5 Great Après-Ski Bars

Relaxing with a beer. betsyweber
By Eric Peterson

What is about a day on the slopes that makes that pint of beer, glass of wine, or cocktail taste that much better? There is only one sure way to find out: plenty of research at the bars near the slopes. Here are five perfect spots for après-ski drinks in California, Colorado, Montana, and Utah.

Photo Caption: Relaxing with a beer
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The Woody Creek Tavern in Woody Creek, Colorado. Aubree Dallas
No skier himself, legendary journalist Hunter S. Thompson once called Woody Creek Tavern his local hangout. Located a short bus ride away from the slopes at Aspen/Snowmass, it remains a favored haunt in the Roaring Fork Valley. But it's not all about fear and loathing in Aspen: Beyond the gonzo-tinged memorabilia covering the walls, the Mexican-oriented menu is terrific (the tamales are edible works of art) and the potent blue agave margaritas might just be the best in the Rockies.

More Info:
www.woodycreektavern.com

Photo Caption: The Woody Creek Tavern in Woody Creek, Colorado.
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Le Chamois in Squaw Valley, California. Telstar Logistics
This is the place to see and be seen at so-called "Squallywood," the Lake Tahoe resort where seeing and being seen is held in the highest regard. Squaw Valley regulars can buy $40 "Buddy Passes" -- good for 20 pints of Budweiser -- or $60 "Pint Passes" if they favor more exotic brews. Open since 1969, the restaurant/bar fills to the rafters when the lifts stop turning, and the festivities more often than not spills outside onto the deck.

More Info: www.squawchamois.com

Photo Caption: Le Chamois in Squaw Valley, California
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The Bierstube at the Whitefish Mountain Resort in Whitefish, Montana. Whitefish Mountain Resort
Open since the 1950s, the 'Stube is the place to be every Wednesday at 5pm when the infamous Frabert Award is bestowed upon "the clod of the week," the employee or tourist who pulled the most boneheaded stunt in the past seven days. The alternately woodsy and funky watering hole, which serves food and hosts plenty of live music, was found to be sinking a couple of seasons ago. Fortunately, the Whitefish Mountain Resort fixed up the foundation to make the bar viable for yet another generation of après-skiers.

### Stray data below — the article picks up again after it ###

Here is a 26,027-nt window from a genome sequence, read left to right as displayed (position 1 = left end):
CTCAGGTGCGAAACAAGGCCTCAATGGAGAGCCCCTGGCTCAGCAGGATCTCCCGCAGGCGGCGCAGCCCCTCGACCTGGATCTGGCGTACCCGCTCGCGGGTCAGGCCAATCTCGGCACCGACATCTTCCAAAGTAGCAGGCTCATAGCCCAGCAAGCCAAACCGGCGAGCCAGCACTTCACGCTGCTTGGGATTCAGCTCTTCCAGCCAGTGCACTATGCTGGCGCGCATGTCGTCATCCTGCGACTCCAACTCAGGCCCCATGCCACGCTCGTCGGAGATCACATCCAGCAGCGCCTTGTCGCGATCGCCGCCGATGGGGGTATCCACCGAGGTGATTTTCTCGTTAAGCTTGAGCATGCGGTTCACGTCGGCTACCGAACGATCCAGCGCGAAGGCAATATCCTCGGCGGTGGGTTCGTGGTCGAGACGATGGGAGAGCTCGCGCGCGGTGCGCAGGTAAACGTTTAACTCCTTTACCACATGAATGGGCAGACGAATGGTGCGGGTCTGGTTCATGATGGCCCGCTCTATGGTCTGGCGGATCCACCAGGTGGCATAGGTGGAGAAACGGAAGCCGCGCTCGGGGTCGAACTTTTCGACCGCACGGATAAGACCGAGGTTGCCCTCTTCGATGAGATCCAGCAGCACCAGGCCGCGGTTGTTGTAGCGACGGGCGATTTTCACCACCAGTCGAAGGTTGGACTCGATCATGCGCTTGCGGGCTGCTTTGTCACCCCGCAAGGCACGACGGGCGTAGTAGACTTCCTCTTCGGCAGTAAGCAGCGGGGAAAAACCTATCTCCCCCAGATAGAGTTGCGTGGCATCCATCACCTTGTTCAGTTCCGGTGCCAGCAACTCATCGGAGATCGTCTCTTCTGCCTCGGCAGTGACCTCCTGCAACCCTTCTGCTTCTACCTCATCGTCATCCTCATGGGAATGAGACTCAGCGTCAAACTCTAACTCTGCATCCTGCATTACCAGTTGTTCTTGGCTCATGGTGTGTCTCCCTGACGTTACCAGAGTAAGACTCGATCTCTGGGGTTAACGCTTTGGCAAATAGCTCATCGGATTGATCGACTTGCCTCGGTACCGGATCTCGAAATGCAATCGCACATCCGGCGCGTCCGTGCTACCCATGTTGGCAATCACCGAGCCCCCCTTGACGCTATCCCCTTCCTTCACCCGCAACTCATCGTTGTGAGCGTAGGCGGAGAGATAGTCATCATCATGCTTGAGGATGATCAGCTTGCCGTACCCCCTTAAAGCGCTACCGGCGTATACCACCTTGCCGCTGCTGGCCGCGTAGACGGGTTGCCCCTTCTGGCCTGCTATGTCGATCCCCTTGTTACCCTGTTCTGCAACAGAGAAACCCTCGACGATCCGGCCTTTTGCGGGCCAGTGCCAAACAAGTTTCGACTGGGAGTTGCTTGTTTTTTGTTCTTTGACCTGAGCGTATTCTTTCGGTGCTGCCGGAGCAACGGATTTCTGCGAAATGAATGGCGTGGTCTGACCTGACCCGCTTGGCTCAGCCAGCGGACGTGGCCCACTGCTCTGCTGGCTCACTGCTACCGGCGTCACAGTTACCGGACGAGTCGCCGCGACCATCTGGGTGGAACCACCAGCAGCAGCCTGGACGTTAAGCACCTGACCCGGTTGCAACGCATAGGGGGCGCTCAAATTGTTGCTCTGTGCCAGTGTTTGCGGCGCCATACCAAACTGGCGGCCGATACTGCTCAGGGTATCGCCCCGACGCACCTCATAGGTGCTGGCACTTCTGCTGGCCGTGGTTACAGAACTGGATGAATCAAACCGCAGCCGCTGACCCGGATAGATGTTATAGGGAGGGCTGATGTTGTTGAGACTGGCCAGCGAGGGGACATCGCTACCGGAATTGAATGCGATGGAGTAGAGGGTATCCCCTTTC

More Info: www.skiwhitefish.com

Photo Caption: The Bierstube at the Whitefish Mountain Resort in Whitefish, Montana.
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The Last Dollar Saloon in Telluride, Colorado. Last Dollar Saloon
Known to locals as "The Buck," this Victorian-era place is the dive of choice in Telluride and one of the busiest on the main drag, Colorado Avenue. Opening in 1899 as the National Club for the mining crowd, the joint rode out its fair share of booms and busts before the current ownership took over in 1980. Times have definitely changed, but the bar remains a classic, with the original brick walls and pressed-tin ceiling, cold beer, loud music, and a sign out front reading, "Sorry, we're open."

More Info: www.lastdollarsaloon.com

Photo Caption: The Last Dollar Saloon in Telluride, Colorado.
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The Shooting Star Saloon in Huntsville, Utah. bojphoto
Located in Ogden Valley, the oldest continuously operating bar in Utah is one of the best in the West. Want history? Check. (Hoken Olson opened the place in 1879, give or take, and bootlegged his way through Prohibition.) Grub? Check. (The Star Burger involves hamburger patties, American cheese, and split knockwurst. But don't ask for fries.) How about a side order of wacky? Double-check. (The ceiling is plastered with currency, everything but the kitchen sink hangs from the rafters, and then there's Buck, the enormous St. Bernard whose head is stuffed and mounted on the wall.) And after the lifts stop turning at nearby Snowbasin, Wolf Mountain, and Powder Mountain, there is no place you'd rather be.

More Info: www.facebook.com/ShootingStarSaloon

Photo Caption: The Shooting Star Saloon in Huntsville, Utah
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